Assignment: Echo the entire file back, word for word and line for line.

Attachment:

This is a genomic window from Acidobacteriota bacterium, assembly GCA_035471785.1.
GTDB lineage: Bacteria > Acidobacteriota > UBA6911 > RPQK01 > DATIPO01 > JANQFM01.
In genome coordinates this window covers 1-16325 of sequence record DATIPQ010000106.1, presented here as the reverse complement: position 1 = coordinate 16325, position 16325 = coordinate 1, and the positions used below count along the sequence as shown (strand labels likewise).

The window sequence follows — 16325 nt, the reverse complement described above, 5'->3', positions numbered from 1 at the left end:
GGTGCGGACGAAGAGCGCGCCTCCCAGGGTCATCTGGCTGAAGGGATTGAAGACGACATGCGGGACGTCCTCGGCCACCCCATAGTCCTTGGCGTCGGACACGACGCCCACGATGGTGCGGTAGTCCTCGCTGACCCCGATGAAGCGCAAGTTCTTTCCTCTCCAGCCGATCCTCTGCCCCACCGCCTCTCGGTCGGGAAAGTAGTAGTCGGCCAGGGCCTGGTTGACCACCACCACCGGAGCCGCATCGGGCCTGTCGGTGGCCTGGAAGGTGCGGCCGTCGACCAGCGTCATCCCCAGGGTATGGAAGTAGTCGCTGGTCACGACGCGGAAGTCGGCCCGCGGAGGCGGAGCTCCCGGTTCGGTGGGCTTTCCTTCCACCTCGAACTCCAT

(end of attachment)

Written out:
This is a genomic window from Acidobacteriota bacterium, assembly GCA_035471785.1.
GTDB lineage: Bacteria > Acidobacteriota > UBA6911 > RPQK01 > DATIPO01 > JANQFM01.
In genome coordinates this window covers 1-16325 of sequence record DATIPQ010000106.1, presented here as the reverse complement: position 1 = coordinate 16325, position 16325 = coordinate 1, and the positions used below count along the sequence as shown (strand labels likewise).

The window sequence follows — 16325 nt, the reverse complement described above, 5'->3', positions numbered from 1 at the left end:
GGTGCGGACGAAGAGCGCGCCTCCCAGGGTCATCTGGCTGAAGGGATTGAAGACGACATGCGGGACGTCCTCGGCCACCCCATAGTCCTTGGCGTCGGACACGACGCCCACGATGGTGCGGTAGTCCTCGCTGACCCCGATGAAGCGCAAGTTCTTTCCTCTCCAGCCGATCCTCTGCCCCACCGCCTCTCGGTCGGGAAAGTAGTAGTCGGCCAGGGCCTGGTTGACCACCACCACCGGAGCCGCATCGGGCCTGTCGGTGGCCTGGAAGGTGCGGCCGTCGACCAGCGTCATCCCCAGGGTATGGAAGTAGTCGCTGGTCACGACGCGGAAGTCGGCCCGCGGAGGCGGAGCTCCCGGTTCGGTGGGCTTTCCTTCCACCTCGAACTCCAT